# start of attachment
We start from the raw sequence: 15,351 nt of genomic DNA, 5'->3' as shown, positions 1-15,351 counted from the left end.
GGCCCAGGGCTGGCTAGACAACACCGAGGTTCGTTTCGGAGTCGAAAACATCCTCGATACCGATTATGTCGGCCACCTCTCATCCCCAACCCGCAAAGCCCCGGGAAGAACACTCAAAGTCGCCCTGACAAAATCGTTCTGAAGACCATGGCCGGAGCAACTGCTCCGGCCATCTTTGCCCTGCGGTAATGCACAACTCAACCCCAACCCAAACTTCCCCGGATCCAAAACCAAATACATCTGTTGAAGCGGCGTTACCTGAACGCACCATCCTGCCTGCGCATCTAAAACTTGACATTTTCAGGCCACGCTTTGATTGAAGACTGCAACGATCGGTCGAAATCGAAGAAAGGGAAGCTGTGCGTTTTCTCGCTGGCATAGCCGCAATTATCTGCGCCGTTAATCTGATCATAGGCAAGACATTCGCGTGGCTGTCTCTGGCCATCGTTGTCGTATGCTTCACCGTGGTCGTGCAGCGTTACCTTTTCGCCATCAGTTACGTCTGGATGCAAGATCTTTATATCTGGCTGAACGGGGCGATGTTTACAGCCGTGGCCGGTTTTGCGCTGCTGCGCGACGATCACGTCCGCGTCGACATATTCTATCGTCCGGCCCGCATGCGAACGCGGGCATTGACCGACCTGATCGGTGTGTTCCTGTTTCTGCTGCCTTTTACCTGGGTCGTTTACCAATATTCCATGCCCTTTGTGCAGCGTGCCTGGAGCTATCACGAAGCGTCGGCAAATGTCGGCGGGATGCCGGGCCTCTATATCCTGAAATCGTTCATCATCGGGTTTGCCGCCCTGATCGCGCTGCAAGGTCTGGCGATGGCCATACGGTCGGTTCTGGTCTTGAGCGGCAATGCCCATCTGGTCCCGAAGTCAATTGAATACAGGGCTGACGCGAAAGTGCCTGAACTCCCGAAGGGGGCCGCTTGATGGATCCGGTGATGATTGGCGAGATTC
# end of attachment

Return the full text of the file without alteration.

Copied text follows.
We start from the raw sequence: 15,351 nt of genomic DNA, 5'->3' as shown, positions 1-15,351 counted from the left end.
GGCCCAGGGCTGGCTAGACAACACCGAGGTTCGTTTCGGAGTCGAAAACATCCTCGATACCGATTATGTCGGCCACCTCTCATCCCCAACCCGCAAAGCCCCGGGAAGAACACTCAAAGTCGCCCTGACAAAATCGTTCTGAAGACCATGGCCGGAGCAACTGCTCCGGCCATCTTTGCCCTGCGGTAATGCACAACTCAACCCCAACCCAAACTTCCCCGGATCCAAAACCAAATACATCTGTTGAAGCGGCGTTACCTGAACGCACCATCCTGCCTGCGCATCTAAAACTTGACATTTTCAGGCCACGCTTTGATTGAAGACTGCAACGATCGGTCGAAATCGAAGAAAGGGAAGCTGTGCGTTTTCTCGCTGGCATAGCCGCAATTATCTGCGCCGTTAATCTGATCATAGGCAAGACATTCGCGTGGCTGTCTCTGGCCATCGTTGTCGTATGCTTCACCGTGGTCGTGCAGCGTTACCTTTTCGCCATCAGTTACGTCTGGATGCAAGATCTTTATATCTGGCTGAACGGGGCGATGTTTACAGCCGTGGCCGGTTTTGCGCTGCTGCGCGACGATCACGTCCGCGTCGACATATTCTATCGTCCGGCCCGCATGCGAACGCGGGCATTGACCGACCTGATCGGTGTGTTCCTGTTTCTGCTGCCTTTTACCTGGGTCGTTTACCAATATTCCATGCCCTTTGTGCAGCGTGCCTGGAGCTATCACGAAGCGTCGGCAAATGTCGGCGGGATGCCGGGCCTCTATATCCTGAAATCGTTCATCATCGGGTTTGCCGCCCTGATCGCGCTGCAAGGTCTGGCGATGGCCATACGGTCGGTTCTGGTCTTGAGCGGCAATGCCCATCTGGTCCCGAAGTCAATTGAATACAGGGCTGACGCGAAAGTGCCTGAACTCCCGAAGGGGGCCGCTTGATGGATCCGGTGATGATTGGCGAGATTC